State AG's office won't stop 6th grader from taking medical marijuana at school
Ashley Surin’s medical marijuana prescription consists of drops made from primarily CBD, an extract of marijuana shown to combat seizures, her father says. Shutterstock
The Illinois Attorney General’s Office and a Chicago suburban school district reached a temporary agreement to allow a sixth grade student to use her medical marijuana prescription on school grounds to treat her seizures..
Ashley Surin was diagnosed with leukemia at age 2. She has been in remission since 2011, but her father, Jim Surin, says she has since suffered from seizures resulting from brain damage caused by the prescription chemotherapy drug methotrexate. Traditional anti-seizure medications didn’t stop Ashley from having daily seizures, her father said. Last year, she had a seizure in which she hit her head on the ground and sustained serious trauma, leading to brain surgery and a stint in a wheelchair.
The episode convinced Ashley’s parents to look for a different treatment. In December, Ashley was prescribed a ketogenic (high fat, low carbohydrate) diet and medical marijuana. Ashley’s medical marijuana prescription consists of drops made from primarily CBD, an extract of marijuana shown to combat seizures, Surin said. These drops are administered through patches that are placed on Ashley’s wrist and foot.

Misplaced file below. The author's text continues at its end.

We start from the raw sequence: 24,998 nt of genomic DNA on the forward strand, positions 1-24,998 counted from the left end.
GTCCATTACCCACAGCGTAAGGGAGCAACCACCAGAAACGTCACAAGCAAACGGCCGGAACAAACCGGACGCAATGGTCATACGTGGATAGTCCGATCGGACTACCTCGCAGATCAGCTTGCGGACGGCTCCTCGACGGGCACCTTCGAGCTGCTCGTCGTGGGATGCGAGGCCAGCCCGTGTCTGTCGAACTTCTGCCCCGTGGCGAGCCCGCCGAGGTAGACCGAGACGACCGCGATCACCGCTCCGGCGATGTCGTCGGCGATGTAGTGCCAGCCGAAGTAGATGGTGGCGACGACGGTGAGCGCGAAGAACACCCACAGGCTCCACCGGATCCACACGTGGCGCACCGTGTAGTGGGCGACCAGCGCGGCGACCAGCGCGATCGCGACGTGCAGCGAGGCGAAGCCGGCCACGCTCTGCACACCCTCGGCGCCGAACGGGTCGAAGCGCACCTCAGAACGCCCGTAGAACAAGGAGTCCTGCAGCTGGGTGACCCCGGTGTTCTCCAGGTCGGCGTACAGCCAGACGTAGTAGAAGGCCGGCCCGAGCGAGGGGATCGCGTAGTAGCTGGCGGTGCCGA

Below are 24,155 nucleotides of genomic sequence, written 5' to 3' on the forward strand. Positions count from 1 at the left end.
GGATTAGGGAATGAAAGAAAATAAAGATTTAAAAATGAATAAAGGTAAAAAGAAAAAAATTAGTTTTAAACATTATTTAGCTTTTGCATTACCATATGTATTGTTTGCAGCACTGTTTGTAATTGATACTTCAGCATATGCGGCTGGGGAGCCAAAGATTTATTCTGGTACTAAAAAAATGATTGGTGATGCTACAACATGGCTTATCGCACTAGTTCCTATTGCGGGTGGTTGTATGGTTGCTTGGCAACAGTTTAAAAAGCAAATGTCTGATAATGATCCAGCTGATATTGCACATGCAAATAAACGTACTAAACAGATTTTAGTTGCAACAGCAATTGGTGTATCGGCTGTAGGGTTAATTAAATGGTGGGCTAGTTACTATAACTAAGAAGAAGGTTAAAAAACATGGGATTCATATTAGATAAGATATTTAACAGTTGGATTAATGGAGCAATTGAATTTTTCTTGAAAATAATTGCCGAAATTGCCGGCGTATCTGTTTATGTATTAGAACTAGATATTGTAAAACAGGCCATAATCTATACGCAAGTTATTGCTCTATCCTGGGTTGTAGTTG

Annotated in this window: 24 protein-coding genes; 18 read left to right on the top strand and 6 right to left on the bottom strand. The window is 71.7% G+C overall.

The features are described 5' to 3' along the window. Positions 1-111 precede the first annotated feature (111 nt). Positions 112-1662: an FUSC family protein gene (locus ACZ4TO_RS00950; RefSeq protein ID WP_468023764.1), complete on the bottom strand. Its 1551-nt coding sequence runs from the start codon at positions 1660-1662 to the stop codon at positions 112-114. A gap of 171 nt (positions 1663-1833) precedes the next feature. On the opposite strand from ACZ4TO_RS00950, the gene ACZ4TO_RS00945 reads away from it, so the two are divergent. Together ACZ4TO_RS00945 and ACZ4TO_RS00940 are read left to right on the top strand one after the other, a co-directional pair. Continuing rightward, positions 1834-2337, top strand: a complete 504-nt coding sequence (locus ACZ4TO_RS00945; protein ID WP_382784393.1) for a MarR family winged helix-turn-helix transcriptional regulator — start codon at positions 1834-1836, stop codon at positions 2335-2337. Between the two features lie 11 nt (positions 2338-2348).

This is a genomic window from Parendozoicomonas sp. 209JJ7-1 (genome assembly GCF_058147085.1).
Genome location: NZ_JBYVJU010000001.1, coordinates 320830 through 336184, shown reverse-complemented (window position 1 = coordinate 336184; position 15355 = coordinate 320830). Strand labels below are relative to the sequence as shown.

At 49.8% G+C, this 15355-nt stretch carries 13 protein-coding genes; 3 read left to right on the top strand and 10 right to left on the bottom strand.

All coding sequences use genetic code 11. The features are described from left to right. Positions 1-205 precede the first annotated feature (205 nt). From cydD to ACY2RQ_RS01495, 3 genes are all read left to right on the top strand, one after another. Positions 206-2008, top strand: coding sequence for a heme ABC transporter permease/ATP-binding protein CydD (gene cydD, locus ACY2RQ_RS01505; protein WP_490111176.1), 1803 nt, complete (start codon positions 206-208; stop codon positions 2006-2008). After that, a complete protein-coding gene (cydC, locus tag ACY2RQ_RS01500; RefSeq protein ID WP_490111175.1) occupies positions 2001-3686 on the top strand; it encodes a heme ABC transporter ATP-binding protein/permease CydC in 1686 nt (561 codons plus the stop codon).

Ashley has now only had a single seizure in the past month as a result of her new treatment plan, her father said. However, Ashley’s school district said it could not allow her to bring her medical marijuana to school because of an Illinois has a law prohibiting students with such prescriptions from using them on school grounds. So Jim and Maureen Surin, represented by lawyer Steven Glink, filed a federal lawsuit against both the state and the school district, contending that the law violates the Individuals with Disabilities Education Act and the Americans with Disabilities Act.
In a court hearing held Jan. 12, Illinois Assistant Attorney General Thomas Ioppolo said that state of Illinois would not not prosecute the district and its employees for the administration of Ashley’s medical marijuana treatment on school grounds.
“As long as the district can be reassured that there will be no criminal or civil prosecution of the school nurse and district personnel, it satisfies the school district for the time being,” school district attorney Darcy Kriha told USA Today. “The school would like to see legislative change so just not Ashley can benefit, but other students can as well.”
Another hearing is scheduled for Friday, when the Illinois Attorney General’s office is expected to have its legal assessment of the case, the Tribune reported.